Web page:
Romney mocked a campaign promise that Gingrich made on Florida’s Space Coast last week that, as president, he’d establish a permanent U.S. colony on the moon.

“The idea of the moon as the 51st state is not what would come to my mind as a campaign basis for here in Florida,” Romney said.

Gingrich, who traveled by plane Monday, addressed a small but enthusiastic crowd at a Tampa Jet Center hangar. His campaign had curtained off two-thirds of the hangar, but the crowd still didn’t fill the remaining third.

Gingrich pounded away at Romney as a liberal who’s beholden to Wall Street.

“He can bury me for a very short amount of time with four or five or six times as much money, most of it raised on Wall Street from the guys who got bailouts from the government,” he told ABC. “In the long run, the Republican Party is not going to nominate the founder of Romneycare, a liberal Republican who is pro-abortion, pro-gun control.”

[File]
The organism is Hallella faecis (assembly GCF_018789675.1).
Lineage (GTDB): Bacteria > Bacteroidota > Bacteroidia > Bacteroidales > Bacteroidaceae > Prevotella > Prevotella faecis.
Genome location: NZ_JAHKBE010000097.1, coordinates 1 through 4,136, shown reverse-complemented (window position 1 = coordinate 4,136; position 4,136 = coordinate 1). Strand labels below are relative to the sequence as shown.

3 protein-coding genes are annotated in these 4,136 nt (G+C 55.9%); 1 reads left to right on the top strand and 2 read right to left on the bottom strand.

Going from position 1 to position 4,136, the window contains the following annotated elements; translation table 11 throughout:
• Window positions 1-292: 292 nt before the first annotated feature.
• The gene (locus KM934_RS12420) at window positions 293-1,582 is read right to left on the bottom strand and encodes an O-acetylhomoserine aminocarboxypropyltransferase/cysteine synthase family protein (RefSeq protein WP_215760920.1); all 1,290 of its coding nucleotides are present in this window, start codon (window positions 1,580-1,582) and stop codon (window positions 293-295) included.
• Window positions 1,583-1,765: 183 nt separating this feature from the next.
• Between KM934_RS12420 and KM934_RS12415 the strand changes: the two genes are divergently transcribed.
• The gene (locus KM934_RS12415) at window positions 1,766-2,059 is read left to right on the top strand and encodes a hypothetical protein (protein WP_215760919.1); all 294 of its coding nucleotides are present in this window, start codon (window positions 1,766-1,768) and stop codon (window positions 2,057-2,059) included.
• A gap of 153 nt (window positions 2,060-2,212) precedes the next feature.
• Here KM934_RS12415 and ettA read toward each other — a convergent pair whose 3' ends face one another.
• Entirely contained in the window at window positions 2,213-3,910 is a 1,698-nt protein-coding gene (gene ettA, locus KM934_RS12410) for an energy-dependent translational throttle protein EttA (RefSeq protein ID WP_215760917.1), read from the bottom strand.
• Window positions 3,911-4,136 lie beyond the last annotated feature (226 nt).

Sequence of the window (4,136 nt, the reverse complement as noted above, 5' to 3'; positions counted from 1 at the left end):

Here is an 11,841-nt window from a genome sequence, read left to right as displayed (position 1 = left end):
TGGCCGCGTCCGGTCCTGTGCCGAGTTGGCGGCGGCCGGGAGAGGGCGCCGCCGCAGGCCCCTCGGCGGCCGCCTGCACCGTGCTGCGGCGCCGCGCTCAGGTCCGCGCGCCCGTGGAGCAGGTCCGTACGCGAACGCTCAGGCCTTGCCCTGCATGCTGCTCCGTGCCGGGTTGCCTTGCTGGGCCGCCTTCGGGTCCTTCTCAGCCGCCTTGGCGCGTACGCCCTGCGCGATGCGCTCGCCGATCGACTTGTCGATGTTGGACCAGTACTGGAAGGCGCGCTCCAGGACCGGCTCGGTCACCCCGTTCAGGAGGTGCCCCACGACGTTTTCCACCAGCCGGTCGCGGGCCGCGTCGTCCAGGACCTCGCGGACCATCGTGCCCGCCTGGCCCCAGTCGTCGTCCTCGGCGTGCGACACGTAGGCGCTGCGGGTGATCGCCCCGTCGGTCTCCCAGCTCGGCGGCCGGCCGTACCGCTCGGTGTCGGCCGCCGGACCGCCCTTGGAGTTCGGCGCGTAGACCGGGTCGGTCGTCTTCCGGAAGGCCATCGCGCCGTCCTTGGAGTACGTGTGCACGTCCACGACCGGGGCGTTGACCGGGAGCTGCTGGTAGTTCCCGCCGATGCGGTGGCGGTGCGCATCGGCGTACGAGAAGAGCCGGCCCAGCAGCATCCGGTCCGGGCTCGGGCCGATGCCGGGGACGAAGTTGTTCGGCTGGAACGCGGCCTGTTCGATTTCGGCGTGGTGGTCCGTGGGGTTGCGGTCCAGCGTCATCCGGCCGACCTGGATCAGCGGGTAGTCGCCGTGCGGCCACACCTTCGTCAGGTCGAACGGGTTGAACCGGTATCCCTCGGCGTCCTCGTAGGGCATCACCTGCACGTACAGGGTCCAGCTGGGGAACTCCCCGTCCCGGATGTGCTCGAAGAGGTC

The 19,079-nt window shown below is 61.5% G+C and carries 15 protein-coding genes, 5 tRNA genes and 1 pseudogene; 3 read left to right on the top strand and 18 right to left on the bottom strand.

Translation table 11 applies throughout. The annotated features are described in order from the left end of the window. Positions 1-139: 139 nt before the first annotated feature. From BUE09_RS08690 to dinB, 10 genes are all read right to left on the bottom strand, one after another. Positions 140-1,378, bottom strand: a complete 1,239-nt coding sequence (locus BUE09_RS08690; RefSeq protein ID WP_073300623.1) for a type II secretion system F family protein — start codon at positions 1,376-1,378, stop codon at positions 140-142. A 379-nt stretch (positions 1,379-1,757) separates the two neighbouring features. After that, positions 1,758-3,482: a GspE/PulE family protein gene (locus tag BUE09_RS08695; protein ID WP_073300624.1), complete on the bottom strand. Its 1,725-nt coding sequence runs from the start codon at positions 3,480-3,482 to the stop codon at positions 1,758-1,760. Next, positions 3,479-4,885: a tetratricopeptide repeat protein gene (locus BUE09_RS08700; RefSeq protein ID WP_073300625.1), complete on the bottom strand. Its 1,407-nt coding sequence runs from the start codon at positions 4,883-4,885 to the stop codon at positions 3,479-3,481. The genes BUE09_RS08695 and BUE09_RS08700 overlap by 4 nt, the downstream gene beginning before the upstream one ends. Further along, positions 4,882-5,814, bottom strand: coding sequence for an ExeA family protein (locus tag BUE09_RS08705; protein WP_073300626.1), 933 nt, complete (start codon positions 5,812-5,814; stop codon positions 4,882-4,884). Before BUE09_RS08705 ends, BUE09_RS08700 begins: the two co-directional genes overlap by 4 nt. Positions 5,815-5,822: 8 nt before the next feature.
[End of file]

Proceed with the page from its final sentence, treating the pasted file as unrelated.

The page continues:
Romney signed into law a Massachusetts health care plan that’s considered the model for the 2010 federal law, which he and Gingrich want to repeal. Romney denies that he’s pro-abortion or pro-gun control.

Preceding Gingrich at the rally were President Ronald Reagan’s son Michael and Herman Cain, who suspended his own presidential campaign early last month after sexual harassment allegations.

Michael Reagan touted Gingrich’s Reagan credentials. Romney’s campaign has pointed out that Ronald Reagan mentioned Gingrich only once in his diaries. Pat Buchanan, who was Reagan’s White House Communications director, said over the weekend that Reagan’s team had viewed Gingrich as a “political opportunist” who was “not trusted” and “played no role whatsoever” in shaping Reagan’s policies.

“The people who are saying he wasn’t there, weren’t there,” Michael Reagan said.

He had no role in his father’s presidency, however, and Buchanan did.